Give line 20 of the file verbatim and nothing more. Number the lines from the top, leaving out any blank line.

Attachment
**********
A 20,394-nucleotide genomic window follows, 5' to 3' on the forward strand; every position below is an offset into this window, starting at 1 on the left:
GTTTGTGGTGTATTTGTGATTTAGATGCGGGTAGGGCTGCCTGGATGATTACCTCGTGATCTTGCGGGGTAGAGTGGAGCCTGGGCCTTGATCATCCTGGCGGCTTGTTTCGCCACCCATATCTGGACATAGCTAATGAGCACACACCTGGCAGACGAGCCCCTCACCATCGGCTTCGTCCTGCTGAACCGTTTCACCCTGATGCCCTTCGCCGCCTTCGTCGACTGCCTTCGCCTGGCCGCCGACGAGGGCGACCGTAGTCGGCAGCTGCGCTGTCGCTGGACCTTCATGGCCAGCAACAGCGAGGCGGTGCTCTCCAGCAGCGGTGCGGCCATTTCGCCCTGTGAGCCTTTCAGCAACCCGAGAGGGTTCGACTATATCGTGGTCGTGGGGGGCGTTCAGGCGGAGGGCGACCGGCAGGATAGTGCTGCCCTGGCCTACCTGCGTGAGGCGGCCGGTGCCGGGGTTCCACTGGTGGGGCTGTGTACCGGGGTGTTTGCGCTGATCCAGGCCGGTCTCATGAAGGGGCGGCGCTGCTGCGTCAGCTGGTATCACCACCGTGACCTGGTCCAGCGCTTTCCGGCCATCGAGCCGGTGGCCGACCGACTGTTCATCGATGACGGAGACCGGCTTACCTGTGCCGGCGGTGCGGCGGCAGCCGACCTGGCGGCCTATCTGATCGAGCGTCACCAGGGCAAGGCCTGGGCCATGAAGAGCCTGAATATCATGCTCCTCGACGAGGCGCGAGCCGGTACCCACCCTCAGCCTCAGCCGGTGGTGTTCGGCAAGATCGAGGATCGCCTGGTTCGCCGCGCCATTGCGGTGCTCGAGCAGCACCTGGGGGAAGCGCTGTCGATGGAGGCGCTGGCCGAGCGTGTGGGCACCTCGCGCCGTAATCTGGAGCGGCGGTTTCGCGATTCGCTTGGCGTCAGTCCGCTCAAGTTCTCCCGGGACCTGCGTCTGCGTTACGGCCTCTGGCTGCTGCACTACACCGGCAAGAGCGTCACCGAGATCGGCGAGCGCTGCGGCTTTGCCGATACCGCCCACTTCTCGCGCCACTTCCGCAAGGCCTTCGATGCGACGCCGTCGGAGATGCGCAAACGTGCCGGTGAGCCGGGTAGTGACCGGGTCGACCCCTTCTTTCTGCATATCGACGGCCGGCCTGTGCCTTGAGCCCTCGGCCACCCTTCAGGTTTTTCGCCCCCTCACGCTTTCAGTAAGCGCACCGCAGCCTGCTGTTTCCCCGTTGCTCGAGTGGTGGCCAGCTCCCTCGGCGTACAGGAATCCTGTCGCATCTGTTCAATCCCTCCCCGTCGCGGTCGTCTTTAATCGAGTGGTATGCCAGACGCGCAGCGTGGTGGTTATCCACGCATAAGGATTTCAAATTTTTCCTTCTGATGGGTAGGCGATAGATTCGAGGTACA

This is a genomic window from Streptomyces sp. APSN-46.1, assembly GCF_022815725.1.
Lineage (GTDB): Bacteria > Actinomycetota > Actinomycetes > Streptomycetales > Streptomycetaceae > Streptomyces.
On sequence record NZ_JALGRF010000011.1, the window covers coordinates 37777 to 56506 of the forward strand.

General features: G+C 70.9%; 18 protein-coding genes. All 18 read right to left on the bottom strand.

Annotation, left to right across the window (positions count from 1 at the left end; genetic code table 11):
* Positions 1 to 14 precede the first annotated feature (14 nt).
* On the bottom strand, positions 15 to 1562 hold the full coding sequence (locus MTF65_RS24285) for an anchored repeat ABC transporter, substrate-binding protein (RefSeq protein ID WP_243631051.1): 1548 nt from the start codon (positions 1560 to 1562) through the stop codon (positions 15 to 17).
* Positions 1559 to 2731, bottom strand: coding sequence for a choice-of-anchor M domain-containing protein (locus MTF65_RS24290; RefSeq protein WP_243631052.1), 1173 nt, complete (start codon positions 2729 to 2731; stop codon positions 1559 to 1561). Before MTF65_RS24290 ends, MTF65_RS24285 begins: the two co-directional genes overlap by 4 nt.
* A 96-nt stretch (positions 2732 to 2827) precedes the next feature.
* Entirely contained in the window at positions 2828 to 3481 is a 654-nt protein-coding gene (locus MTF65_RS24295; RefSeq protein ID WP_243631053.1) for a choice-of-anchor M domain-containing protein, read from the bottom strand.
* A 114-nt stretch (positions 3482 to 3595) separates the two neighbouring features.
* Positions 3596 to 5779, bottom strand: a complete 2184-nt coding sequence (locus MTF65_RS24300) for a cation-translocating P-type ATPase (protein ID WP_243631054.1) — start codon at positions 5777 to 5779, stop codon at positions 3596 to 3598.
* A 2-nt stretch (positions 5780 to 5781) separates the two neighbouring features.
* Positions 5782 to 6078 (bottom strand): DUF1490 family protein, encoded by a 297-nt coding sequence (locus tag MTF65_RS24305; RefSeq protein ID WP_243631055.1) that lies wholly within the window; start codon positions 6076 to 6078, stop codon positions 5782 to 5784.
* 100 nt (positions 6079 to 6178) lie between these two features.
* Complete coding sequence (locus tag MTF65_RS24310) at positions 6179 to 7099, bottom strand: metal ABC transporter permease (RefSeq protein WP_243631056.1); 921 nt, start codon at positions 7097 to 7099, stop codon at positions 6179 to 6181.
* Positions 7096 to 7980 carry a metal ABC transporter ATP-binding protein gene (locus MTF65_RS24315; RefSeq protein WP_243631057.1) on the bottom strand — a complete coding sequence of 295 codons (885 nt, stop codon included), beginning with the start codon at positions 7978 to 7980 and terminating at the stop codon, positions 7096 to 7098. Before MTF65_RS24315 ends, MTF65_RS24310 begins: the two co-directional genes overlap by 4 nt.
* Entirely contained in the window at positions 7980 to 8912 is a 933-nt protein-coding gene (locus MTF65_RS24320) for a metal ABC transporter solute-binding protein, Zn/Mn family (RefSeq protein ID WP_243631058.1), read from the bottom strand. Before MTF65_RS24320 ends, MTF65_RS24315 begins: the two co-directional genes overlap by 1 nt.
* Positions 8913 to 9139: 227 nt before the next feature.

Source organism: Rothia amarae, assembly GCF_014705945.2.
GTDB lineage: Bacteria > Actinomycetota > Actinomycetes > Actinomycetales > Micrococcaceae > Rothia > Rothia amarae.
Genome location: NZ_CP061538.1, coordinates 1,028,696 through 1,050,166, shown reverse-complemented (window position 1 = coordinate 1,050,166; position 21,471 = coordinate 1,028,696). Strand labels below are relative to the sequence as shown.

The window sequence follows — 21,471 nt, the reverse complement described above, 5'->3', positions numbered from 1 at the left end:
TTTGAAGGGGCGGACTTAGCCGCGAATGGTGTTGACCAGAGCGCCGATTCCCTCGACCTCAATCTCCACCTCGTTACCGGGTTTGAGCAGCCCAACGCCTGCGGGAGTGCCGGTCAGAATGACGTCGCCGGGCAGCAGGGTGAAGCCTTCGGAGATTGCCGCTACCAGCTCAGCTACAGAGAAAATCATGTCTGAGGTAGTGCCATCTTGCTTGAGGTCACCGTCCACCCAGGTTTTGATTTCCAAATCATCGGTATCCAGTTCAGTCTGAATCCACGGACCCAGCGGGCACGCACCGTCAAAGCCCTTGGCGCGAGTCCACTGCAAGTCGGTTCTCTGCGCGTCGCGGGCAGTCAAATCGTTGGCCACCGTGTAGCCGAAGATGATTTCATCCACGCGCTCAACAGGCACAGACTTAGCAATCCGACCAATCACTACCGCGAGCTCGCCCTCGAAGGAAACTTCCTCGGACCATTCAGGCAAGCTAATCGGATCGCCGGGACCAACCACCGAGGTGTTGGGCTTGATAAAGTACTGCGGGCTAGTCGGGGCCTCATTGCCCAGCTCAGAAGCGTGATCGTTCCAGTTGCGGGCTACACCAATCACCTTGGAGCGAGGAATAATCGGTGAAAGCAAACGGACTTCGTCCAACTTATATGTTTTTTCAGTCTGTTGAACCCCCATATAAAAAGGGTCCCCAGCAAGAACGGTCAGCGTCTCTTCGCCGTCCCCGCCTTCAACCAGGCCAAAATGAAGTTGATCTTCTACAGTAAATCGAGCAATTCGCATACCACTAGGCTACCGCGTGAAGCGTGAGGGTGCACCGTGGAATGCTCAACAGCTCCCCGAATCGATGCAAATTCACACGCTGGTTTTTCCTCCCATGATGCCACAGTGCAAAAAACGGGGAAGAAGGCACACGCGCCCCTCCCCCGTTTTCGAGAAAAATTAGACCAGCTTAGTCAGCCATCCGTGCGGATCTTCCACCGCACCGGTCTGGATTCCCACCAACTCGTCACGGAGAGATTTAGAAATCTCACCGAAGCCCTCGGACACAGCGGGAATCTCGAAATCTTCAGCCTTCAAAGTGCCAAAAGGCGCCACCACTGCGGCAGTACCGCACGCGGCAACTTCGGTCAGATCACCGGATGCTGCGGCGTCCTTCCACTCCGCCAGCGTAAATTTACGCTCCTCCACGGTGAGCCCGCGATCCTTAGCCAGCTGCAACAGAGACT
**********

* Entirely contained in the window at positions 7980 to 8912 is a 933-nt protein-coding gene (locus MTF65_RS24320) for a metal ABC transporter solute-binding protein, Zn/Mn family (RefSeq protein ID WP_243631058.1), read from the bottom strand. Before MTF65_RS24320 ends, MTF65_RS24315 begins: the two co-directional genes overlap by 1 nt.